Barry FitzGerald: Diatreme Resources’ true grit to be tested as zircon deal looms
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Don’t make the mistake that a princely market price of 1c for a market cap of $15m means Diatreme Resources (ASX:DRX) is going nowhere fast.
Its sand box is actually chock full of market re-rating events which are set to be triggered in coming weeks at its Galalar (silica sand) project in far north Queensland, and its Cyclone (heavy mineral sands) project in Western Australia.
Sands ain’t sands, with Galalar targeted at the high-purity silica sands market for glass in solar panels while Cyclone’s zircon is destined for use in ceramic tiles and sanitary ware.
Garimpeiro checked in with the company last week to confirm previous guidance that a scoping study in to the development of Galalar, and an announcement on the success – or otherwise – on the sale/partnering process at Cyclone, should hit the ASX reporting platform next month.
“We hope to get our initial scoping study on Galalar over the next two or three weeks,’’ Diatreme boss Neil McIntyre said.
“We can move quickly as it is a relatively simple project in mining terms. It is a homogenous resource through the dunes, and the market is screaming out for the very particular product we are looking at producing.’’
Diatreme announced a maiden indicated resource for Galalar in May of 21.5 million tonnes at better than 99% silica, with the total resource on an indicated and inferred basis standing at 30.2mt.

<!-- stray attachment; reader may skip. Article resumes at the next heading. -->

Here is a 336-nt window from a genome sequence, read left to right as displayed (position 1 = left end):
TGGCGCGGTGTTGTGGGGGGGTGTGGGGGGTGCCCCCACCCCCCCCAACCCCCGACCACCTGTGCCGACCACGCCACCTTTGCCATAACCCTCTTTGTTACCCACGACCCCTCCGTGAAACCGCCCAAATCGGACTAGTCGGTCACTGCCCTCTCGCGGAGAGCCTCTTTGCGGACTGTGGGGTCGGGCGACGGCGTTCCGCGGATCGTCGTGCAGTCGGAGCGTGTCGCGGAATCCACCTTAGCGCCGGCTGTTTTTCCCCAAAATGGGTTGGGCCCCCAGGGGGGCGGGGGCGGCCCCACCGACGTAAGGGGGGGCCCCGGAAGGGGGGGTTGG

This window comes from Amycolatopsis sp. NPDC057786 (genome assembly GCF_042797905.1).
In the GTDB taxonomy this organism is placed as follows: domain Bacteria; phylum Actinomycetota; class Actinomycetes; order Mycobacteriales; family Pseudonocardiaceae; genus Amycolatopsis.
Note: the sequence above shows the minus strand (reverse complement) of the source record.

The resource is good for a 30-40 year operation at Diatreme’s likely annual production target – to be confirmed in the scoping study – of 500,000t.
There is also a conceptual “exploration target’’ for the broader dune system to the north of the Galalar deposit (it is named after a local yam and used to be known as Nob Point) which ranges from 210mt to 2.1 billion tonnes of silica.
Diatreme’s tenements in the broader region surround the world’s biggest operating silica mine, Mitsubishi Corp’s 2.5mtpa Cape Flattery mine.
Galalar is unusual in the Australian mining scene by having the traditional landowner group as a 12.5% free carried partner.
“We negotiated the 12.5% interest before we turned a wheel at the project,’’ McIntyre said.
“They’ve been fantastic with us, and in our dealings with government. They are really keen to see something happen on the ground.’’
Given the simple mining process and product prices of $US80-$US110/t, Galalar could be a good earner, particularly for a company like Diatreme with its $15m market cap.
Annual free cash flow of $20-$30m seems possible after initial capital expenditure of a little more than $20m or so. Like all these things, it is best to wait for confirmation of that sort of potential in a definitive feasibility study (DFS).
Assuming confirmation of Galalar’s earnings potential, financing the development would not be a big ask.
And as it is, the sale/partnering process for the Cyclone zircon project could provide the answer for Galalar’s financing.
A DFS into Cyclone’s development was released in November last year. It pointed to a $135m project with a payback of 2.7 years compared with an estimated mine life of 13.2 years.
“We are at the tail end of the sale or joint venture process that is being run by Blackbird Partners,’’ McIntyre said. “We are confident of getting to a deal – in an announceable form – in July.’’
“It is an unusual project in that it is fully permitted and ready to go. And it is in a market that has an appetite, in particular, for zircon,’’ McIntyre said.
Zircon has staged a strong price recovery since slumping to $US900/t at the end of 2015.
Earlier this year the biggest producer, ASX-listed Iluka (ILU), increased its reference price for six months to the end of September to $US1,580/t, and US producer Tronox held its price flat for the now finishing June half at $USS1,650/t.
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